In the nation’s fight against the coronavirus pandemic, several organisations are hitting the headlines by going beyond their call of duty and so are the courts in Bihar.
Apart from delivering key judgements, the legal institutions in the state on various occasions have motivated people to bring about positive changes in society amid the pandemic.
In a first for the country, the Patna High Court set conditions for granting bail to people amid the lockdown — the accused should join the government’s battle against the COVID-19 crisis.
Recently, a builder charged with forgery and cheating was granted bail by the Patna High Court on the condition of him lending his services to the state government in its fight against the pandemic for at least three months.
The builder identified as Khalid Rashid had allegedly cheated Kumari Priyanka by not giving the possession of a flat she had booked in the apartment being constructed by him in Patna despite receiving the full amount.
Since all her requests went unattended, she registered a case in the Kotwali Police Station in August 2018, following which the builder was arrested and sent to jail.
After more than a year of staying in the prison, the accused moved the Patna High Court for bail, which he was granted on the condition of working under civil surgeon Raj Kishore Chaudhary, who deployed him at the gate of the local civil court.
The builder has been told to check the body temperature of every person visiting the civil court in view of the coronavirus spread.
“This is a unique experience,” said the builder, who can now be seen stationed at the main gate of the court, thermal screening the visitors.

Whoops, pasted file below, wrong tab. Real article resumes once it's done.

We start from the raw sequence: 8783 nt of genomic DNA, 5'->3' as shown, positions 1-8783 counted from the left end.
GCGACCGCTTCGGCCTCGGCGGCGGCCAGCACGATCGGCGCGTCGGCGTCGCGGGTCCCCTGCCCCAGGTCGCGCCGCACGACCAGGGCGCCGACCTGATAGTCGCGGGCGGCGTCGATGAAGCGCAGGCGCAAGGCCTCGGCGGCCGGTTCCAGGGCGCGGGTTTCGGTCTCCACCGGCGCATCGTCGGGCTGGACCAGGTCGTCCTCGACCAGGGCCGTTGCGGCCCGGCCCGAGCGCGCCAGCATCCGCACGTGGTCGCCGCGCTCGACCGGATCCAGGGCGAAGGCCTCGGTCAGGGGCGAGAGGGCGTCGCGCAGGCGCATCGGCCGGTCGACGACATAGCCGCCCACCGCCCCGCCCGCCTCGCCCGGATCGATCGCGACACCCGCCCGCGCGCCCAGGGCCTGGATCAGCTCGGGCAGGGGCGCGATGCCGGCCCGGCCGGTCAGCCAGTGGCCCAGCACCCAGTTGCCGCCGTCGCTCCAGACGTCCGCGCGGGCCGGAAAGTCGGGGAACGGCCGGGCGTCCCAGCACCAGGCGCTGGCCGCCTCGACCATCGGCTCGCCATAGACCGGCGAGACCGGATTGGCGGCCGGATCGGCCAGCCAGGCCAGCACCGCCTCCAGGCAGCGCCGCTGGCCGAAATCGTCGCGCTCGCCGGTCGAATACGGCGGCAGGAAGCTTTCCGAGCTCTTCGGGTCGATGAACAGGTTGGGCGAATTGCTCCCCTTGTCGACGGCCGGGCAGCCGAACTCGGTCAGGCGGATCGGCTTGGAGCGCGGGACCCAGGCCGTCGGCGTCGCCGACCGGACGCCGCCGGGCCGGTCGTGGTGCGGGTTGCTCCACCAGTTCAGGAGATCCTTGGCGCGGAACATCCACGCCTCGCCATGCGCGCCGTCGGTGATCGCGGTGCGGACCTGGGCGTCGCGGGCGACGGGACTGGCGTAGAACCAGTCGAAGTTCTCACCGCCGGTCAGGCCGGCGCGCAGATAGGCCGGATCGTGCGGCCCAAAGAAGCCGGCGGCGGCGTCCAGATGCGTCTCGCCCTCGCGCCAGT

In another case, accused Prafful Kumar who was allegedly found to be involved in the smuggling of liquor was granted bail on the condition of him donating ₹20,000 to the PM-CARES relief fund, which was created in March in view of COVID-19 pandemic.
The fund is being used for combating, containment, and relief efforts against the coronavirus outbreak and similar pandemic like situations in the future.
Consumption, manufacture, and sale of liquor was banned in Bihar four years ago, enforcing a total prohibition.
The man, who was arrested after liquor bottles were recovered from his vehicle, denied knowing anything about the incident, claiming that neither was he driving the car nor he was present at the spot.
Hearing his contention, the court directed him to deposit money in the PM CARES Fund which was also the judgement given in several other similar cases.
Legal experts are divided over the move of courts granting bails to the accused with such riders.
“Such orders are in the interest of the society which will fill the coffers and motivate the people to join the fight against pandemic disease but legally they are not correct I would say,” said prominent lawyer Tuhin Shankar.
Concurring the same, advocate Shruti Singh said such orders would convey a good message in the society.
“COVID-19 has emerged as a severe threat to humanity across the globe and the court’s unique conditions for granting bails to the accused persons will very obviously make people know the importance of the role a common man can play in fighting Corona,” she said.
Meanwhile, the courts have taken various initiatives to bring changes in the society such as replacing severe punishments with reforms. For example, the persons charged with rape, murder, kidnapping, and other serious offences were given bizarre punishments such as serving water to the lawyers, cleaning temple floors, launching save girl campaigns, and making people aware of their voting rights for which the court explains these will bring tremendous change in the society.
In August last year, a juvenile court in Bihar’s Nalanda district directed a teenager, who was accused for abducting a girl for marriage while she was going to attend a coaching class, to launch campaign against mob lynching which has become a matter of serious concern in the state.
Another teenager was ordered to serve water to the lawyers for a month for trying to rape a minor girl.